A wellbeing program to promote mental health in paediatric burn patients: Study protocol

Nicole Wickens, Lisa McGivern, Patricia de Gouveia Belinelo, Helen Milroy, Lisa Martin, Fiona Wood, Indijah Bullman, Elmie Janse van Rensburg, Alix Woolard

Research output: Contribution to journalArticlepeer-review


Background One of the most traumatic injuries a child can experience is a severe burn. Despite improvements in medical treatments which have led to better physical outcomes and reduced mortality rates for paediatric burns patients, the psychological impact associated with experiencing such a traumatic injury has mostly been overlooked. This is concerning given the high incidence of psychopathology amongst paediatric burn survivors. Objectives This project will aim to pilot test and evaluate a co-designed trauma-focused intervention to support resilience and promote positive mental health in children and adolescents who have sustained an acute burn injury. Our first objective is to collect pilot data to evaluate the efficacy of the intervention and to inform the design of future trauma-focussed interventions. Our second objective is to collect pilot data to determine the appropriateness of the developed intervention by investigating the changes in mental health indicators pre-and postintervention. This will inform the design of future interventions. Methods This pilot intervention study will recruit 40 children aged between 6–17 years who have sustained an acute burn injury and their respective caregivers. These participants will have attended the Stan Perron Centre of Excellence for Childhood Burns at Perth Children’s Hospital. Participants will attend a 45-minute weekly or fortnightly session for six weeks that involves building skills around information gathering, managing reactions (behaviours and thoughts), identifying, and bolstering coping skills, problem solving and preventing setbacks. The potential effects and feasibility of our intervention will be assessed through a range of age-appropriate screening measures which will assess social behaviours, personal qualities, mental health and/or resilience. Assessments will be administered at baseline, immediately post-intervention, at 6- and 12-months post-intervention. Conclusion The results of this study will lay the foundation for an evidence-based, trauma-informed approach to clinical care for paediatric burn survivors and their families in Western Australia. This will have important implications for the design of future support offered to children with and beyond burn injuries, and other medical trauma populations.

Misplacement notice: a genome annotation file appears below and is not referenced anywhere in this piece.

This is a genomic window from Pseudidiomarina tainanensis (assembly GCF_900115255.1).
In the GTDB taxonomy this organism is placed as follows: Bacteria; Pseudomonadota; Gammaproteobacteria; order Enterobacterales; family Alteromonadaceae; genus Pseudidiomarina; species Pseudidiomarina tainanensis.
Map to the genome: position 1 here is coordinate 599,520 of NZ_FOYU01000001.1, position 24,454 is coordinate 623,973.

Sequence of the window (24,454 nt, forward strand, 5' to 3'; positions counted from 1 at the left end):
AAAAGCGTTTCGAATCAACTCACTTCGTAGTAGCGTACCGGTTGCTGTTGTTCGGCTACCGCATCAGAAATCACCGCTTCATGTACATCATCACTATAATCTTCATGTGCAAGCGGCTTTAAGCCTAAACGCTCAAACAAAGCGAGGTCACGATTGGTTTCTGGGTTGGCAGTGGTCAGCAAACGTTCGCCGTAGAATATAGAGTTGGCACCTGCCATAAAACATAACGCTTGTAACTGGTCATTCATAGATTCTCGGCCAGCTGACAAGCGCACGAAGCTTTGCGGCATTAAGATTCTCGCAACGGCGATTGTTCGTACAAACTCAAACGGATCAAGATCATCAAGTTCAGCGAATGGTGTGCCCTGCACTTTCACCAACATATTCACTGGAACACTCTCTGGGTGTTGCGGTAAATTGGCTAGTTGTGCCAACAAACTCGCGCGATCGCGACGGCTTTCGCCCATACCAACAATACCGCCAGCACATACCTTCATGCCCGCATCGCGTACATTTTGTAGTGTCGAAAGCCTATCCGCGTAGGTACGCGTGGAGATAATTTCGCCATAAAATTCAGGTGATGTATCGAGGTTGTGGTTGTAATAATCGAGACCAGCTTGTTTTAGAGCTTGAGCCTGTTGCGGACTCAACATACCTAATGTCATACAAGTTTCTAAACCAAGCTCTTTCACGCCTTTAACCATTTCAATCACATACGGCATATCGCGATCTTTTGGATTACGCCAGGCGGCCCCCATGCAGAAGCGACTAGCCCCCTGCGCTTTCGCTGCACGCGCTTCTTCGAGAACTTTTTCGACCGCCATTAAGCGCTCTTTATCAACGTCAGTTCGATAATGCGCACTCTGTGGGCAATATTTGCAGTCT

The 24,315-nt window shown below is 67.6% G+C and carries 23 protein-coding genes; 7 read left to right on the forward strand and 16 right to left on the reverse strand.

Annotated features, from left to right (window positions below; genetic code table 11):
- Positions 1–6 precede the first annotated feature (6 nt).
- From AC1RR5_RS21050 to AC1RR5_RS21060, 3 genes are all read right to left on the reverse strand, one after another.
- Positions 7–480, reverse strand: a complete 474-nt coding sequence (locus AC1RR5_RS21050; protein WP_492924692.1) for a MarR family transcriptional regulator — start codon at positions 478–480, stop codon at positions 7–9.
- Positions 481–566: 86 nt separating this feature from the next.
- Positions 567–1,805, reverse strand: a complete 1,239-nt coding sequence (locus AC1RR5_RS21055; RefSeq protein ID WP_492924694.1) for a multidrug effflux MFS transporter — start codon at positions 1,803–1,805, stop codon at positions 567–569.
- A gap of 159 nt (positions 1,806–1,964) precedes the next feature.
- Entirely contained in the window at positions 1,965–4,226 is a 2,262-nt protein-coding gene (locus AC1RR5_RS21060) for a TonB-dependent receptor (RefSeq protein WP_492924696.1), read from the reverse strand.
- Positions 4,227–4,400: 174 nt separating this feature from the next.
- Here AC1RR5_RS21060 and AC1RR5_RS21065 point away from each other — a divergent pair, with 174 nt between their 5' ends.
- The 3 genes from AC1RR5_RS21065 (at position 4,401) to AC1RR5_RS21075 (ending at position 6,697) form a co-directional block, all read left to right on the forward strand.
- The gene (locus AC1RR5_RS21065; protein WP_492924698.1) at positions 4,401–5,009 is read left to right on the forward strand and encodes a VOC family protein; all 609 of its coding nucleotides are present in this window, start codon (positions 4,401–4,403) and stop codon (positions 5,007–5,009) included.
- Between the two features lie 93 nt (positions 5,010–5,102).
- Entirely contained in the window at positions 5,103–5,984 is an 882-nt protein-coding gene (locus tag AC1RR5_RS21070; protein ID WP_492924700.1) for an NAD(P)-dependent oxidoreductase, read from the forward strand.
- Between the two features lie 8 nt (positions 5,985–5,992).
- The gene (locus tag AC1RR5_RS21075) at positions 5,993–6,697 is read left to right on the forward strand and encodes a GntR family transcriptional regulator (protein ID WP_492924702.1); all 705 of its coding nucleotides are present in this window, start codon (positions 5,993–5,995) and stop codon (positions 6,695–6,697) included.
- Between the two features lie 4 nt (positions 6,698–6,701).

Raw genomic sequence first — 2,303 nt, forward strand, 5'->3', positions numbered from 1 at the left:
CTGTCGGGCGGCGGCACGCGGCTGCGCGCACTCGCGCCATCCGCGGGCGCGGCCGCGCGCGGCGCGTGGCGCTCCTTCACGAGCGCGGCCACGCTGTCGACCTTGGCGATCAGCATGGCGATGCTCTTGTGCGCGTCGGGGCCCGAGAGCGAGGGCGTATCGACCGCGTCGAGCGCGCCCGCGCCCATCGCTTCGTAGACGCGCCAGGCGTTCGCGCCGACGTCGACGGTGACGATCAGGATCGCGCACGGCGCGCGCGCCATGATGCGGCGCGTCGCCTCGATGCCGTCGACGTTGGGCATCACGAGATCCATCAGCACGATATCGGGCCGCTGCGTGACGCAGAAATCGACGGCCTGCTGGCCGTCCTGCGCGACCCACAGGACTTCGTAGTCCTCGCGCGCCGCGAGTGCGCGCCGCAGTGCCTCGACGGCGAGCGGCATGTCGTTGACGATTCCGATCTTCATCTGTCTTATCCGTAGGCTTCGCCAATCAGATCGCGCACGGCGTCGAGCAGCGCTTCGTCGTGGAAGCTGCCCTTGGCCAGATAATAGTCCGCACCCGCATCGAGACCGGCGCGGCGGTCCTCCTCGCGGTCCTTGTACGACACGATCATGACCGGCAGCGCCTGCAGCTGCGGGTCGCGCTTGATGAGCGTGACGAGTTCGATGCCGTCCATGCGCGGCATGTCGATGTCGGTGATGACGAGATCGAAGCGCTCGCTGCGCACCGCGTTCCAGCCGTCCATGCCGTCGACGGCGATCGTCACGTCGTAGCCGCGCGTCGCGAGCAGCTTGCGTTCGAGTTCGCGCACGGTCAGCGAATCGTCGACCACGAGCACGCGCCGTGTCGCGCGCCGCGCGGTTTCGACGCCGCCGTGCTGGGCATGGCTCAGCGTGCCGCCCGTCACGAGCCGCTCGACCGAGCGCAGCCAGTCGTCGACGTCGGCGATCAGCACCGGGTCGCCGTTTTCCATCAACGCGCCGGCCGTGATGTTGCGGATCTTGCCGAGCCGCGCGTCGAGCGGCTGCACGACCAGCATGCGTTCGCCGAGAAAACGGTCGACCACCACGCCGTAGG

Original languageEnglish
Article numbere0294237
JournalPLoS One
Issue number2 February
Early online date15 Feb 2024
Publication statusPublished - Feb 2024


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